Home > 2011 > Identity Theft

Data Leak at Stem Cell Bank Makes My Blood Run Cold

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The Big Payback

Laptop_Marlon_Bunday_CCFlickrI’ve read a lot of breach notification letters like this one, and the following line has to be one of my favorite passages from any of them:

“Although we do not believe this situation will involve identity theft out of concern and caution we have developed a plan to provide you with additional protection and peace of mind.”

CBR then offers a oneyear membership in the Experian Triple Alert program.

Whew. Now that’s a relief. You are relieved, aren’t you? CBR is banking on the fact that because a computer and other property were stolen from the car, the tapes were not the target of the theft.

Why am I not hearing a collective sigh of relief?

Is there no one willing to jump on the “relief” train?

[Resource: Identity Theft Emergency]

“What happens after one year?” says Ondrej Krehel, Information Security Officer at Identity Theft 911, a Credit.com sister company.  “Once our Social Security number is somewhere out there, it could be hard to prevent ID theft in the future.”

Identities are currency. They are evergreen. Like fine wine they get better with age. The most sophisticated identity thieves understand that oftentimes banking identities leads to greater return than simply running about the countryside opening accounts within days of a breach. Please do not underestimate the fact that once someone with ill intentions gains access to your identity they have an option on your life. The question then becomes “when” and not “if” he or she chooses to exercise that option.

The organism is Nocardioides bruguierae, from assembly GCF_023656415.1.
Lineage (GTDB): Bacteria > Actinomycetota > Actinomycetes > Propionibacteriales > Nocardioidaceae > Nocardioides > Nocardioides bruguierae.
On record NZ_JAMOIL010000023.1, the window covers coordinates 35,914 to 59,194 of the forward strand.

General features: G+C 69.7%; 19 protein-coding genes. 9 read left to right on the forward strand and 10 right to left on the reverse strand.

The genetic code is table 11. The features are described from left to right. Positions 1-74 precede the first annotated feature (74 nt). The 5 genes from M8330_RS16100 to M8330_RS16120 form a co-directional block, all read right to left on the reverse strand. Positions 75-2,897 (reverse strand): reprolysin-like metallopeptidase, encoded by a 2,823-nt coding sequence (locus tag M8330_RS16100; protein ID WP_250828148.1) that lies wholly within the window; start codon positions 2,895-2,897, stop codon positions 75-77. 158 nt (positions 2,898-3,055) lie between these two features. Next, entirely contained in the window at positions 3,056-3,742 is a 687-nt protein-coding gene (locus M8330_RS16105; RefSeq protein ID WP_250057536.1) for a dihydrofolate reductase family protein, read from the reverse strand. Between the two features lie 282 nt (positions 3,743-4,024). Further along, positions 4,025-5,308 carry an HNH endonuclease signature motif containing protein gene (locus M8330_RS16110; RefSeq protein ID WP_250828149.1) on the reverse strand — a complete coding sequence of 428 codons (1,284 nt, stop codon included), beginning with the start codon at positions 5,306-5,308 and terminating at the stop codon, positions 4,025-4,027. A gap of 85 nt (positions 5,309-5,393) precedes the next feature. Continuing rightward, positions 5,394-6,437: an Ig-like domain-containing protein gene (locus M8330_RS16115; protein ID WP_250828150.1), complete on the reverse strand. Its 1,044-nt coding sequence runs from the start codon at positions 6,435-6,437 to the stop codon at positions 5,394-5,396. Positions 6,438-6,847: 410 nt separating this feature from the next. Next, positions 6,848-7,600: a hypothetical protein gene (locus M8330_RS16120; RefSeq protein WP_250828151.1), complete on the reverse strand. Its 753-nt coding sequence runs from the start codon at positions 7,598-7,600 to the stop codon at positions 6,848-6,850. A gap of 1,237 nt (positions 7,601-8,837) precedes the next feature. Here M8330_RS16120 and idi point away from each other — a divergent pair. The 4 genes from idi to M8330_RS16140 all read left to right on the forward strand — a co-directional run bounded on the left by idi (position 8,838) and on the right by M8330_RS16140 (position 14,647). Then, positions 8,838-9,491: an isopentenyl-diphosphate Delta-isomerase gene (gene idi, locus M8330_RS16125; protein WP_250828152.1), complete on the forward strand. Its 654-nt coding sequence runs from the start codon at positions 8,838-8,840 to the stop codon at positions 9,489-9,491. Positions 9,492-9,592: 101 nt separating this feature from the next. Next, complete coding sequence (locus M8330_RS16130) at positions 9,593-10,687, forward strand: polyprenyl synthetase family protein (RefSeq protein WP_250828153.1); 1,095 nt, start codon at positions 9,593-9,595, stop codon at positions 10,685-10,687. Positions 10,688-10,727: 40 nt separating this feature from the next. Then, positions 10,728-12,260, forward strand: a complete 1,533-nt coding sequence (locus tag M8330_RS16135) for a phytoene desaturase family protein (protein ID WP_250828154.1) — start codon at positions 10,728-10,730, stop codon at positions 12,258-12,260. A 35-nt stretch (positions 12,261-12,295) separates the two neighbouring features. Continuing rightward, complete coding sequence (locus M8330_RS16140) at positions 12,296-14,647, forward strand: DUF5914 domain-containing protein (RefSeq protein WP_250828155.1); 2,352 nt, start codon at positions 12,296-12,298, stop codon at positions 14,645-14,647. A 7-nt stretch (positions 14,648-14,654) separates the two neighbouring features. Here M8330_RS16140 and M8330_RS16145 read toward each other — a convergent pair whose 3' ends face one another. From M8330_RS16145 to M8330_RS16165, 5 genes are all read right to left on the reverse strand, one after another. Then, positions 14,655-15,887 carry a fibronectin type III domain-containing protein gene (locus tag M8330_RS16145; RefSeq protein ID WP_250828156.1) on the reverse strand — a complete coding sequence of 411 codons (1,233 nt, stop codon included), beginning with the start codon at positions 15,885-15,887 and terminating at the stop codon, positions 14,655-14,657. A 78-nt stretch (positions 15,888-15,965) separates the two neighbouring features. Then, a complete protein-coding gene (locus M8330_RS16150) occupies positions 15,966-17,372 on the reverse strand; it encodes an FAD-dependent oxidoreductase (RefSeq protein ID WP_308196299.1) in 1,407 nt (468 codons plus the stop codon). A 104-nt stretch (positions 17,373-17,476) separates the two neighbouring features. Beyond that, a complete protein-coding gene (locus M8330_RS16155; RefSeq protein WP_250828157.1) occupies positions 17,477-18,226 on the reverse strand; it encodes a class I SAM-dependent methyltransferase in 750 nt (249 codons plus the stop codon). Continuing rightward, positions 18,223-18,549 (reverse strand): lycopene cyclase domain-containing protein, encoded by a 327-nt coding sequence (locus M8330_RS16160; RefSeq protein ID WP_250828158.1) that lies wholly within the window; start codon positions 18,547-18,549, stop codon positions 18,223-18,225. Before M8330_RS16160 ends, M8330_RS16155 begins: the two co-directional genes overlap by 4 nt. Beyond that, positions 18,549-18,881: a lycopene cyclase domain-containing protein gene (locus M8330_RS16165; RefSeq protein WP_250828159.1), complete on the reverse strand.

“We very much regret that this situation occurred,” the letter says.

And I am sure they do. I’m just not so sure that when a CBR client suffers a personal identity theft incident that CBR’s regret will be of great comfort to them.

Look, I believe that CBR does important work and have no doubt that they really are horrified by what happened here.  I’ve been tough on them in this column, but in truth they are far from alone. They are simply another Flavor of the Month. Recently, Health Net suffered a data breach involving potentially 1.9 million current and past customers, health care providers and employees. Health Net’s woes represented its second breach incident in 2 years. In 2009, they reported that a hard drive containing financial and medical information on 1.5 million customers had gone astray. This time several servers at a Health Net data center operated by IBM went walkabout. Forgive my disbelief, but how does one lose several servers? Needless to say, several federal and state regulatory authorities—not to mention a fleet load of their clients—were less than amused.

Over the past several years, an enormous number of data breach incidents involving medical providers and facilities have occurred.  It is most curious to me that those who are genuinely dedicated to saving lives are so woefully inadequate when it comes to protecting those very lives from exposure to potential economic, emotional and criminal dislocation.